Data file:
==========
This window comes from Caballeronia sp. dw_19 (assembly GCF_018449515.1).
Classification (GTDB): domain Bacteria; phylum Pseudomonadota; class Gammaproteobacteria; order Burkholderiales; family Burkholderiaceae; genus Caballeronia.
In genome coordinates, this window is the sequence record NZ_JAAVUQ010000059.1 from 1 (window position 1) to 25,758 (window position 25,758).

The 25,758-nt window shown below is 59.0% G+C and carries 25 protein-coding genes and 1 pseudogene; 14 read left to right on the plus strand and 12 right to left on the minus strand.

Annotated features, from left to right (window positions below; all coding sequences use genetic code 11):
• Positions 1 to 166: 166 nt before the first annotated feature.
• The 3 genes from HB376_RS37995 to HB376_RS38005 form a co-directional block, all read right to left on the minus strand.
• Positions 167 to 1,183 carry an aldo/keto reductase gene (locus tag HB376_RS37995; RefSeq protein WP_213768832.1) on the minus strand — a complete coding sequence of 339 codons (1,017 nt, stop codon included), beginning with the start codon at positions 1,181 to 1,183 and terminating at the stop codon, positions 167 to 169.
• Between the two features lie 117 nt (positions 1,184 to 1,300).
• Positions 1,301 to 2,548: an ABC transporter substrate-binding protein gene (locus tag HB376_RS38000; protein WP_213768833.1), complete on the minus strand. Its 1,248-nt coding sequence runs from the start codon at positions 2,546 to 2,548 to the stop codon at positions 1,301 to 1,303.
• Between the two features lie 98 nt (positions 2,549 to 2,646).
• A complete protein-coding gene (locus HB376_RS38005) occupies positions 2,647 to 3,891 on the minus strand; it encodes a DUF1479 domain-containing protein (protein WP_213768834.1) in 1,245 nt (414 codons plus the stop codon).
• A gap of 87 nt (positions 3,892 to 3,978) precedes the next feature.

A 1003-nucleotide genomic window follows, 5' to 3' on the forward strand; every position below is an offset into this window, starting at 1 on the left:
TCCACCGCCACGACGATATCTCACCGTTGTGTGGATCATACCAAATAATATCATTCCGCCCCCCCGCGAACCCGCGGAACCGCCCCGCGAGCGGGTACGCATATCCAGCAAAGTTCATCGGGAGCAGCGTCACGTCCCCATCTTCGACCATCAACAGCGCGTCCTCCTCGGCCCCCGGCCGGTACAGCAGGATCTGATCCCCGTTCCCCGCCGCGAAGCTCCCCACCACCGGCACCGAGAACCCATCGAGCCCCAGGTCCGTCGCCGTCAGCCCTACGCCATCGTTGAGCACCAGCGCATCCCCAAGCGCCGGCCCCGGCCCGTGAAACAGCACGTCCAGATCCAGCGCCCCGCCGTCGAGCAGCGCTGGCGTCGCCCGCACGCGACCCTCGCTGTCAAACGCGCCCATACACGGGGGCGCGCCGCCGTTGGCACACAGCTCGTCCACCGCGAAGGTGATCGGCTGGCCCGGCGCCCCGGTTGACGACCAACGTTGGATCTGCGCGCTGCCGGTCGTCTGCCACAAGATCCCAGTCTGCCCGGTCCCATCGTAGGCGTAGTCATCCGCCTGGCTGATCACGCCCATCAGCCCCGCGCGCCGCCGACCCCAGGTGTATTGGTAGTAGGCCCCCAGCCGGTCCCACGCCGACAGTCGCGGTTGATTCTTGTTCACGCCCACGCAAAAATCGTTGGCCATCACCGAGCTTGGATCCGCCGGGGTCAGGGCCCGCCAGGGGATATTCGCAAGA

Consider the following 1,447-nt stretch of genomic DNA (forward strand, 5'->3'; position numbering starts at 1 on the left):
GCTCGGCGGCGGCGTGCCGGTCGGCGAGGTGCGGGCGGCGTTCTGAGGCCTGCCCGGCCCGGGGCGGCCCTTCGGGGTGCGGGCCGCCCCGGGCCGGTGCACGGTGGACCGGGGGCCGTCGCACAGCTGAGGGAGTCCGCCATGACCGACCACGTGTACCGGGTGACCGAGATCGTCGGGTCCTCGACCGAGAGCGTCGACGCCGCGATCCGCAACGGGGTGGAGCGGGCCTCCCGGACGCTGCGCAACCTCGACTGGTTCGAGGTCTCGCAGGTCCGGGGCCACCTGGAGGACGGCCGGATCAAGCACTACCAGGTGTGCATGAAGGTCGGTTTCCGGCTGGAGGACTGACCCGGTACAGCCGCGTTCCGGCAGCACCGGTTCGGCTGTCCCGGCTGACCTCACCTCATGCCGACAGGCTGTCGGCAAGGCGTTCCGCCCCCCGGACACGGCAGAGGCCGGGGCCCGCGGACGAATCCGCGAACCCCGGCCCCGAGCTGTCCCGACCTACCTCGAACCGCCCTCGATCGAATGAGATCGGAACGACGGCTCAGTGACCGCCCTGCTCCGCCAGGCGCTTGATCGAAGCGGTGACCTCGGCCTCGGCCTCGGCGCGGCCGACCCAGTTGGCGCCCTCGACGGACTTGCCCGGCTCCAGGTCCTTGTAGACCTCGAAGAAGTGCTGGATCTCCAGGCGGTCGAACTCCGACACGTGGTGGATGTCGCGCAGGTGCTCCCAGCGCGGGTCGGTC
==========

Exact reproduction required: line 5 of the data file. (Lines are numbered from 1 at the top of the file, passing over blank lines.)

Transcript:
Annotated features, from left to right (window positions below; all coding sequences use genetic code 11):